Resolved: The Best Gadgets Are the Work of One Company

By  |  Wednesday, November 18, 2009 at 5:53 am

TechCrunch’s Michael Arrington is reporting that Google is absolutely, positively working on an Android phone of its own for release early next year. He seems to be confirming scuttlebutt from a month ago, and the only thing that’s changed is that the shipping schedule has supposedly slipped a bit.

If Arrington’s right, Google may be about to indulge in an act of overweening hubris: It’s hard to imagine that HTC, Motorola, Sony Ericsson, and other makers of Android-based devices will be anything but profoundly ticked off at the prospect of their software supplier going into competition with them. But the more I think about it, the more I hope that the Googlephone is a reality.

Almost without exception, every truly great handheld gizmo has consisted of software and hardware from one company. The iPhone and iPod, of course. Palm products from the original PalmPilot right up to the Palm Pre. Every BlackBerry ever released. Almost every Psion. They’ve all been more than the sum of their parts, because they’ve been beautifully integrated in a way that’s only possible when a single company’s responsible for everything.

It’s certainly possible to build a really good gadget with somebody else’s software–Verizon’s Droid proves that, as do other devices all the way back to HP’s beloved 200LX palmtop. But they’ll always operate at a disadvantage to ones that reflect a single vision.

Arrington says he knows nothing about the specs of the alleged Googlephone. ¬†It would be pretty sad if it turned out to be a mundane handset that could have come from anybody. I’m thinking it would pack a highly customized version of Android that’s even more focused on putting a bevy of Google services in your pocket. Any guesses?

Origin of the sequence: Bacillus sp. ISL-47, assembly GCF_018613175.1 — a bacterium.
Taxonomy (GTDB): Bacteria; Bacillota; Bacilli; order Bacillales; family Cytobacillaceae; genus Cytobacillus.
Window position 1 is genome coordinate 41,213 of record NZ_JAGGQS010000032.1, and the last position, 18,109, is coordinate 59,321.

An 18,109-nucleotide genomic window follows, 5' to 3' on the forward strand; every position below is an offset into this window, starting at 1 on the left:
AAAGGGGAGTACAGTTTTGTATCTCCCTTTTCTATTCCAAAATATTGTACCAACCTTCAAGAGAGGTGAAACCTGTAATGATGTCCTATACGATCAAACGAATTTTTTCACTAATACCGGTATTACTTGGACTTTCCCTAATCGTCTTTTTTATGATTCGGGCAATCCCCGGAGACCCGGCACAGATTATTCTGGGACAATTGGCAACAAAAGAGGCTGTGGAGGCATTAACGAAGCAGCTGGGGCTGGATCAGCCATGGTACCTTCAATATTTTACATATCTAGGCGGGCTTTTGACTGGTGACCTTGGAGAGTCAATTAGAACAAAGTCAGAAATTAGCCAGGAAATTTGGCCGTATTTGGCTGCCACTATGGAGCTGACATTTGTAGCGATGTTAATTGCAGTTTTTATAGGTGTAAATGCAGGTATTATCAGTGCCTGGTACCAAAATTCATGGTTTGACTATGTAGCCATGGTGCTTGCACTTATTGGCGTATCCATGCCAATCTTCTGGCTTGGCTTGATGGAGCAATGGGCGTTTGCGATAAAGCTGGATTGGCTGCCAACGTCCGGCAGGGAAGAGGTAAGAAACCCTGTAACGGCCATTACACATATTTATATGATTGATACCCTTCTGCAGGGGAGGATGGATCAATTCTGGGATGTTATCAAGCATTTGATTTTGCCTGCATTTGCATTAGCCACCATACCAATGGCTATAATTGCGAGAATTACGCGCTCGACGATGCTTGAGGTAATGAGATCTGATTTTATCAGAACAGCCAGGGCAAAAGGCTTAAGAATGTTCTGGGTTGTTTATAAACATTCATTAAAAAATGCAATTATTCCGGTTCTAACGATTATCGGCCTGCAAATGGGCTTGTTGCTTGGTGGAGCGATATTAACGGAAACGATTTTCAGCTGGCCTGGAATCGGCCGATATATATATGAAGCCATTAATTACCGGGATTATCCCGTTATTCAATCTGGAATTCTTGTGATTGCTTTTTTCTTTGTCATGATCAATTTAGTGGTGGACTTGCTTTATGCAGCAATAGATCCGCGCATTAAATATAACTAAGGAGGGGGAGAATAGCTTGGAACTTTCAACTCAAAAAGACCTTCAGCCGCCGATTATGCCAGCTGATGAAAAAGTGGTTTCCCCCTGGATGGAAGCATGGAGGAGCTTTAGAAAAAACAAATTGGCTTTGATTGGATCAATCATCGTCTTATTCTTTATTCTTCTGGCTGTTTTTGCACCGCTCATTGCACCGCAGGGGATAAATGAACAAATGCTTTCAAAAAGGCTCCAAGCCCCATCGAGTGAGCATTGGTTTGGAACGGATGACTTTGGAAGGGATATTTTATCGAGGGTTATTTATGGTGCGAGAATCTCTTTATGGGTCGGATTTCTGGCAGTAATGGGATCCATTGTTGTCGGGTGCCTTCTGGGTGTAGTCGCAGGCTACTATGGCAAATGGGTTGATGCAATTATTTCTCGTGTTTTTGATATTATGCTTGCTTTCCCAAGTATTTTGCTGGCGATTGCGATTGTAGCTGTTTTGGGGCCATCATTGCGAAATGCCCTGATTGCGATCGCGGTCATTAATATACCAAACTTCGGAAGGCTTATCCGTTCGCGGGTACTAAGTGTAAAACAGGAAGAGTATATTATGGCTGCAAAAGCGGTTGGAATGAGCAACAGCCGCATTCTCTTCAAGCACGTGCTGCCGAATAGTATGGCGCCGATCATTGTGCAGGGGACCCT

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5 Comments For This Post

  1. tom b Says:

    You are correct. This is part of Apple’s “secret sauce”; one reason no Windows PC has ever been very impressive. This is why Amiga, SGI, Sun, and Palm had periods of greatness (which, sadly for THEM, they couldn’t sustain).

    Having said that, you have to execute hardware WELL, and perhaps Google will, but they have no track record. MSFT tried hardware, and the result was the XBox, which is a legendary disaster– it loses money and has an epic hardware failure rate.

  2. Mike Cerm Says:

    I disagree with the premise. Of course the best devices come from one company designing both the hardware and the software, because that’s how almost every handheld device (both good and bad) is made!

    For every example of a well-integrated device from a single company (like the iPhone or the Palm Pre), there are a thousand examples of terrible devices (like the Blackberry Storm, and every dumb-phone made by LG, Samsung, and virtually every other handset maker). They’d probably be better off licensing an OS from a 3rd party.

    Similarly, a software company, like Google, probably shouldn’t mess around in the hardware business. HTC has made plenty of great handsets over the years, but Google chose the Dream (aka G1) to launch Android. It’s pretty clear that Google doesn’t have good hardware-sense.

  3. Ultraportable And Portable Laptop Says:

    It’s my considered opinion that Google will ultimately take over the world entirely. The fact is that they have a stranglehold on internet search, which is really the “power source” that drives internet revenue, the biggest PPC advertising network which has it’s fingers in every pie, and Google
    Analytics, which essentially hands over every bit of data that can possibly be extracted from your statistics. With a phone OS and hardware that can be tweaked to extract your calling and texting habits, the phone market is the natural next step. Next I expect them to offer be a cloud computing system that happens to be free when used in conjunction with the Chrome browser.

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